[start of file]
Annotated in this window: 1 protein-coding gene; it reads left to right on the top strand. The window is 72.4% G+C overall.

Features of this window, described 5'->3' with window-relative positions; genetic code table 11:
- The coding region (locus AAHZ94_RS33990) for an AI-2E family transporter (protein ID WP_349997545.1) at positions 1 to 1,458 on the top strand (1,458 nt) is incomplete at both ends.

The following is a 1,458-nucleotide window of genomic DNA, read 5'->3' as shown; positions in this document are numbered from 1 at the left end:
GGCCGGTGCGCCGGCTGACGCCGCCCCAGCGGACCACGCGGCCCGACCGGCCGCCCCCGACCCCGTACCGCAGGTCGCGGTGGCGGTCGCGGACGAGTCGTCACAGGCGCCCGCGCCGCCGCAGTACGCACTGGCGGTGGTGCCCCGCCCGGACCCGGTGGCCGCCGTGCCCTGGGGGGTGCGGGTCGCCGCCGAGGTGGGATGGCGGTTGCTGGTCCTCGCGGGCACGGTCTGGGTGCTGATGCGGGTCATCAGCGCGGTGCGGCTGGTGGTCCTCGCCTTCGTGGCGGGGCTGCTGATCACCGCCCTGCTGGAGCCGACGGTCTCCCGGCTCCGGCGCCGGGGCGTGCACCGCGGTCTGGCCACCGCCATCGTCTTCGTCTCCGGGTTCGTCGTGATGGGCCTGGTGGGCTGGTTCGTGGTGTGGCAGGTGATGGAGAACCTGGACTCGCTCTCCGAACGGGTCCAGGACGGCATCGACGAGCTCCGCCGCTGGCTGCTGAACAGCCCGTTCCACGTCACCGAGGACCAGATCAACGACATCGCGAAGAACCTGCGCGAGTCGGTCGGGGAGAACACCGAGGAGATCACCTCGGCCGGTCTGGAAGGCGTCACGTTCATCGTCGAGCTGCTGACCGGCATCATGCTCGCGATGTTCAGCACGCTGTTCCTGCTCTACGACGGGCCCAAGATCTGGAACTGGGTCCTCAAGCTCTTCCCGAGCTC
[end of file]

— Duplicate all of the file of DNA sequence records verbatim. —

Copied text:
Annotated in this window: 1 protein-coding gene; it reads left to right on the top strand. The window is 72.4% G+C overall.

Features of this window, described 5'->3' with window-relative positions; genetic code table 11:
- The coding region (locus AAHZ94_RS33990) for an AI-2E family transporter (protein ID WP_349997545.1) at positions 1 to 1,458 on the top strand (1,458 nt) is incomplete at both ends.

The following is a 1,458-nucleotide window of genomic DNA, read 5'->3' as shown; positions in this document are numbered from 1 at the left end:
GGCCGGTGCGCCGGCTGACGCCGCCCCAGCGGACCACGCGGCCCGACCGGCCGCCCCCGACCCCGTACCGCAGGTCGCGGTGGCGGTCGCGGACGAGTCGTCACAGGCGCCCGCGCCGCCGCAGTACGCACTGGCGGTGGTGCCCCGCCCGGACCCGGTGGCCGCCGTGCCCTGGGGGGTGCGGGTCGCCGCCGAGGTGGGATGGCGGTTGCTGGTCCTCGCGGGCACGGTCTGGGTGCTGATGCGGGTCATCAGCGCGGTGCGGCTGGTGGTCCTCGCCTTCGTGGCGGGGCTGCTGATCACCGCCCTGCTGGAGCCGACGGTCTCCCGGCTCCGGCGCCGGGGCGTGCACCGCGGTCTGGCCACCGCCATCGTCTTCGTCTCCGGGTTCGTCGTGATGGGCCTGGTGGGCTGGTTCGTGGTGTGGCAGGTGATGGAGAACCTGGACTCGCTCTCCGAACGGGTCCAGGACGGCATCGACGAGCTCCGCCGCTGGCTGCTGAACAGCCCGTTCCACGTCACCGAGGACCAGATCAACGACATCGCGAAGAACCTGCGCGAGTCGGTCGGGGAGAACACCGAGGAGATCACCTCGGCCGGTCTGGAAGGCGTCACGTTCATCGTCGAGCTGCTGACCGGCATCATGCTCGCGATGTTCAGCACGCTGTTCCTGCTCTACGACGGGCCCAAGATCTGGAACTGGGTCCTCAAGCTCTTCCCGAGCTC